While central banks primarily control narrow measures of the money supply, it is privately-owned banks which primarily influence broader measures of money. As the chart below shows, it wasn’t until 2011 that the annual growth rate of a broad measure of the U.S. money supply turned positive as households stopped deleveraging. Furthermore, since that time broad money growth has been subdued by historical standards.
Even so, MMT-ers concede boosting spending with the economy at full capacity can lead to inflation, but they contend this can be easily quelled by raising taxes or issuing bonds to remove excess liquidity.
US Broad Money Supply Annual Growth Rates
Note: Divisia M4 is a broad aggregate, including negotiable money-market securities, such as commercial paper, negotiable CDs, and T-bills.
Assessing Hyperinflation Risks
As for those who cite the example of Weimar-era Germany, or more recently Zimbabwe, when pointing out the dangers of MMT, they omit some crucial points.
For instance, Germany’s situation in the 1920s was unique. Already saddled with huge debt following World War I, the country was then told to pay huge reparations to the Allied powers. That crippled the economy, forced the country to print banknotes to acquire the gold or foreign currencies it needed, and ultimately led to the mark collapsing and hyperinflation. As for other episodes of hyperinflation, they have usually been caused by major wars or other disruptive supply shocks.
Having said that, even if one concedes there is considerable uncertainty as to what causes inflation, it seems likely U.S. Representative Alexandria Ocasio-Cortez’s proposed Green New Deal to wean the United States off fossil fuels or Sanders’ plan to provide Medicare for all and free college tuition would be highly inflationary. Regardless of funding proposals, given their sheer scale and the fact there is little spare capacity in the U.S. economy, it seems hard to argue otherwise. But it is worth noting that U.S. inflation 40 years ago was 13.3% (see chart below).
Policymakers are in a bind. With interest rates at record lows in much of the world 10 years into a global economic rebound, they find themselves in an extremely uncomfortable position. While the Fed may have a little room for maneuver with interest rates currently around 2.1%, other central banks are all but out of conventional ammunition, particularly with the drawbacks of quantitative easing and negative rates becoming ever more apparent. Should the world head back towards recession, there is a growing likelihood governments will adopt a more interventionist fiscal stance. Some politicians may feel they have nothing to lose by printing money to finance increased spending.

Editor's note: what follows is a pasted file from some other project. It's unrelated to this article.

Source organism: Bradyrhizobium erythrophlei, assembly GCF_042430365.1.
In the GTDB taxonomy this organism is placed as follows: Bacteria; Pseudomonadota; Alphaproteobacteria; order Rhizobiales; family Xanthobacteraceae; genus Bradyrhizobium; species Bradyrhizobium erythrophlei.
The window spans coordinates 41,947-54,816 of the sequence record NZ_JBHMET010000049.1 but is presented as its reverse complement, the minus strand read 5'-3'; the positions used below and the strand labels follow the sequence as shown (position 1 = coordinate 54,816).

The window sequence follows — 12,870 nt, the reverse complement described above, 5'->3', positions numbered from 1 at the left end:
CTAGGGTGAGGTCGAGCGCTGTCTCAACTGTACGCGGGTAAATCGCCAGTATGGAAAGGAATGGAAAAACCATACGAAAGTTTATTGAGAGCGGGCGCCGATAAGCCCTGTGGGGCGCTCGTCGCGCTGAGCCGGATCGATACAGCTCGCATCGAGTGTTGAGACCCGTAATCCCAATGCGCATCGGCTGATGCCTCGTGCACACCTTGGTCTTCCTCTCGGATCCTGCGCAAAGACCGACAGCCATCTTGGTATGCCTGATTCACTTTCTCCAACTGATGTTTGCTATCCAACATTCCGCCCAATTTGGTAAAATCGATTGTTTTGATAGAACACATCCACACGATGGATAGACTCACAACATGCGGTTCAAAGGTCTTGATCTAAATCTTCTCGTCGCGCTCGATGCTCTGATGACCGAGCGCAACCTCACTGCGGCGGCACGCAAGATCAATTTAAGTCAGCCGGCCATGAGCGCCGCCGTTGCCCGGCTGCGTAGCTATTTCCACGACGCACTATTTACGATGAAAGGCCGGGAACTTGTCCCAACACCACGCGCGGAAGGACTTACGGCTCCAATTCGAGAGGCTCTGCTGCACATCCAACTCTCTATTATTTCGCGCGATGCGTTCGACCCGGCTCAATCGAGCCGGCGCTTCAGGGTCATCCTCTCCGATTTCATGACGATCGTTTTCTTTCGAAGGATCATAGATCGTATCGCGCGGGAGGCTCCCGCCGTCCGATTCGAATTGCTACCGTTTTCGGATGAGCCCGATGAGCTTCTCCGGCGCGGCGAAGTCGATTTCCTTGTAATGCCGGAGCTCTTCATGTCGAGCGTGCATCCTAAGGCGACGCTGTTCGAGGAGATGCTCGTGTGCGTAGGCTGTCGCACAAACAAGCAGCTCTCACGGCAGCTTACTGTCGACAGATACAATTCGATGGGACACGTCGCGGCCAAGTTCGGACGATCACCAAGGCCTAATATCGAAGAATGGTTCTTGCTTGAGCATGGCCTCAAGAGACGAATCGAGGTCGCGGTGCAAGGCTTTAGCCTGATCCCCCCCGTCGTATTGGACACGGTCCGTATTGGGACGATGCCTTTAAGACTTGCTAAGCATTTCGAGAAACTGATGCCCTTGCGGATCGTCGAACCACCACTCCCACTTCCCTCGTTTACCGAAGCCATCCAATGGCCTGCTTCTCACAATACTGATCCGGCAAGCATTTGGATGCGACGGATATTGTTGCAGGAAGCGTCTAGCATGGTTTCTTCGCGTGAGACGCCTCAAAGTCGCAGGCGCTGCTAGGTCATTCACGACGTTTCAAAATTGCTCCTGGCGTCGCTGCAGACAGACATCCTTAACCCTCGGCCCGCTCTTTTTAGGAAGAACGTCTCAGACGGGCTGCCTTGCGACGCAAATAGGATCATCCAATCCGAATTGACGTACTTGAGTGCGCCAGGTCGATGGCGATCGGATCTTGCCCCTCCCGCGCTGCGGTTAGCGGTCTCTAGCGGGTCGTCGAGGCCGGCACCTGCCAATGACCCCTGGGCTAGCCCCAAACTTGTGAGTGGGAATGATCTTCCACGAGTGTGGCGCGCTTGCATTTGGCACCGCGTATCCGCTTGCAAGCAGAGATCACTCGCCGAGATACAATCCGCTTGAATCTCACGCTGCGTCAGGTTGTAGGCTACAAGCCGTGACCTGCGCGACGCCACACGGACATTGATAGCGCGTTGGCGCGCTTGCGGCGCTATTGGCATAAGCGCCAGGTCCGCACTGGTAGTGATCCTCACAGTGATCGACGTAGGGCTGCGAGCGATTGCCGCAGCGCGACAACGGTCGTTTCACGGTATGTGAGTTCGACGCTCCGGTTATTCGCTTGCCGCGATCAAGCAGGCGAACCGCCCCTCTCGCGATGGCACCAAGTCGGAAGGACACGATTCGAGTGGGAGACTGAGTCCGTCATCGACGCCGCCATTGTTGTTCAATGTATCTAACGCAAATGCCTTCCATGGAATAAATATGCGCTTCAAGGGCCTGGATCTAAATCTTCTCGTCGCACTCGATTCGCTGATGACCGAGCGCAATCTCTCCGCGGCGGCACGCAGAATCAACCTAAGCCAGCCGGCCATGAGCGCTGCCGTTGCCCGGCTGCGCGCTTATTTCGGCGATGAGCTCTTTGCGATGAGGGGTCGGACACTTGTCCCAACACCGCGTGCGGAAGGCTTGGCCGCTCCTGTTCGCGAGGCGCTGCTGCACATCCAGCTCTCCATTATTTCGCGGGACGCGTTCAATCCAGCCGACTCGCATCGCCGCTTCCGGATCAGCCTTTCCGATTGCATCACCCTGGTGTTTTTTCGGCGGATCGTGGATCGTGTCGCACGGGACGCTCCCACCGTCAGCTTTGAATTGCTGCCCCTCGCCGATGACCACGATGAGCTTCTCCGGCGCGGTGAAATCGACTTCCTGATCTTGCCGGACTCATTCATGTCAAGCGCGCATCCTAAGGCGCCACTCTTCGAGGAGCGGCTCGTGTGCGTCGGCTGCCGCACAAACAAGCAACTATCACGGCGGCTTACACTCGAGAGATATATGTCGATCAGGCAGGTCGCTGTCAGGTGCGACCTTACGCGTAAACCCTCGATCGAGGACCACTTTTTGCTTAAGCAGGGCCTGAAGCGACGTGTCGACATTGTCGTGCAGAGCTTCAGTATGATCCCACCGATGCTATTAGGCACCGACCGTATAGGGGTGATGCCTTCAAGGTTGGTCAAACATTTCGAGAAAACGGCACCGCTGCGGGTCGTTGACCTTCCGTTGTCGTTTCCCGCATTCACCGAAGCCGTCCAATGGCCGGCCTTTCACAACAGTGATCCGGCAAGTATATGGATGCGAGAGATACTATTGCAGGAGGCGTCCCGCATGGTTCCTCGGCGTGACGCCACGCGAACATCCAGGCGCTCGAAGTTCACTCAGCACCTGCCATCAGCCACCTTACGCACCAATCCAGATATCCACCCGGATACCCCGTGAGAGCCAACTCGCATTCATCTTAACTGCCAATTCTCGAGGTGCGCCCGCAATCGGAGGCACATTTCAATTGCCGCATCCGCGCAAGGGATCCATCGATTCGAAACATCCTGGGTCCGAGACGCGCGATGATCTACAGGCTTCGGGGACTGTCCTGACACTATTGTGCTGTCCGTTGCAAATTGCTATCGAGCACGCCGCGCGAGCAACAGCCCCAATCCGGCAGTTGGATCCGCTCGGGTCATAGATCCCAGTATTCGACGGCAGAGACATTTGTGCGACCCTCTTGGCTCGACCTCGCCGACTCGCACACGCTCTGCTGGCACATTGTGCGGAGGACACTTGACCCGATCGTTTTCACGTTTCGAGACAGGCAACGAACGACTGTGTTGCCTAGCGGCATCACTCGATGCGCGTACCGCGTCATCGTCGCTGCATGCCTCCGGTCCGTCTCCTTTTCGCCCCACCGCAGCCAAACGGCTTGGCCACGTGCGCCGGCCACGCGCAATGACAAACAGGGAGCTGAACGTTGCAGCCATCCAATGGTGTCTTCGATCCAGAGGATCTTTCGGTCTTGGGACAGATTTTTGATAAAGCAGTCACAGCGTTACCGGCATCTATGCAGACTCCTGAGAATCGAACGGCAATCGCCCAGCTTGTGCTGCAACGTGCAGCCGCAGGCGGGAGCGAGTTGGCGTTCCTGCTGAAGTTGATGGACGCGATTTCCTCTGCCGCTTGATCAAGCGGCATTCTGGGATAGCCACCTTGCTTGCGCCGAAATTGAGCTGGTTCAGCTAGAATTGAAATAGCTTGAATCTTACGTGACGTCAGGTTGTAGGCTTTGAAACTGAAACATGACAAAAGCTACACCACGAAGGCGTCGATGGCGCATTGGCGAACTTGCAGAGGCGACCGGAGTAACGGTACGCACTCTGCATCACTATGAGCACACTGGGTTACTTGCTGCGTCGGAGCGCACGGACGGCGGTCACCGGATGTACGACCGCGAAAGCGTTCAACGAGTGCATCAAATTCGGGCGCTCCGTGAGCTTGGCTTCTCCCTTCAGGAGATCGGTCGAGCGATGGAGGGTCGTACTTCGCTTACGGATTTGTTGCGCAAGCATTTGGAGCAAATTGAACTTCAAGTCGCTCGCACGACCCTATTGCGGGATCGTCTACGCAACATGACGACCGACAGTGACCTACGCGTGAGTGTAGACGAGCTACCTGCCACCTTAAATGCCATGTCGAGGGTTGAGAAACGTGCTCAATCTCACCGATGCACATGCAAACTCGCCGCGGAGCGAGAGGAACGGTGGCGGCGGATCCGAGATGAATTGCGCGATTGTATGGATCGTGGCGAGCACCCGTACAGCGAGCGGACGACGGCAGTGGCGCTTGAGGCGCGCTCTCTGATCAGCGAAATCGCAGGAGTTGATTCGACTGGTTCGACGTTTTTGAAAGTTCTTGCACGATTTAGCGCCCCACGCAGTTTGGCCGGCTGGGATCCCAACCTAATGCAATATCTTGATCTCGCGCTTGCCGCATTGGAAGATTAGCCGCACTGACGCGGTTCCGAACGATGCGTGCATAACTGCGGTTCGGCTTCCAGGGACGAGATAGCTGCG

Is Inflation Dead?
Inflation May Be Subdued Now, But Here’s Its Track Record Since the Federal Reserve Was Created
Prior to joining Aviva Investors, David Nowakowski was a director at Barings with responsibility for idea generation and scenario analysis for Fixed Income portfolios with a particular focus on currency, rates and credit strategies, as well as contributing to firm-wide macroeconomic views. Beforehand, he held numerous roles in investment management in New York and London, including Lazard Asset Management and The Rohatyn Group. He was also senior director of research at Roubini Global Economics, and has advised sovereign and corporate clients during his time at Citigroup/Salomon.
Mr. Nowakowski holds a Master’s degree in Physics and a Bachelor’s degree in Physics and Mathematics from Harvard University, and a MSc in Economics from London School of Economics.
The views and opinions of David Nowakowski of Aviva Investors are as of June 4, 2019.They should not be viewed as indicating any guarantee of return from an investment managed by Aviva Investors nor as advice of any nature. Nothing in this document, including any references to specific securities, assets classes and financial markets is intended to or should be construed as advice or recommendations of any nature by Aviva Investors. Aviva Investors is not affiliated with Virtus Investment Partners, Inc.
Aviva Investors Americas LLC (AIA) is the named subadviser to the Virtus Aviva Multi-Strategy Target Return Fund and utilizes the services of Aviva Investors Global Services Limited (AIGSL) and its other affiliates (collectively, Aviva Investors) to manage the Fund. Each affiliate entered into a Memorandum of Understanding (“MOU”) with AIA and these affiliates are Participating Affiliates as that term is used in relief granted by the SEC.]
1. Jerome Powell Says the Concept of MMT Is ‘Just Wrong’, Bloomberg, February 26, 2019
2. Kenneth Rogoff, “Modern Monetary Nonsense,” Project Syndicate, March 4, 2019.
3. Lawrence Summers, “The left’s embrace of modern monetary theory is a recipe for disaster,” Washington Post opinion piece, March 4, 2019.
4. Running on MMT… Trying to get this debate beyond Calvinball, New York Times opinion piece by Paul Krugman, February 25, 2019.
5. “Paul Krugman Asked Me About Modern Monetary Theory. Here Are 4 Answers,” Bloomberg opinion piece by Stephanie Kelton, March 1, 2019.
6. Paul Krugman, “How Much Does Heterodoxy Help Progressives?,” The New York Times, February 12, 2019.
7. Stephanie Kelton, “Modern Monetary Theory Is Not a Recipe for Doom,” Bloomberg, February 21, 2019.
8. Summers, op. cit.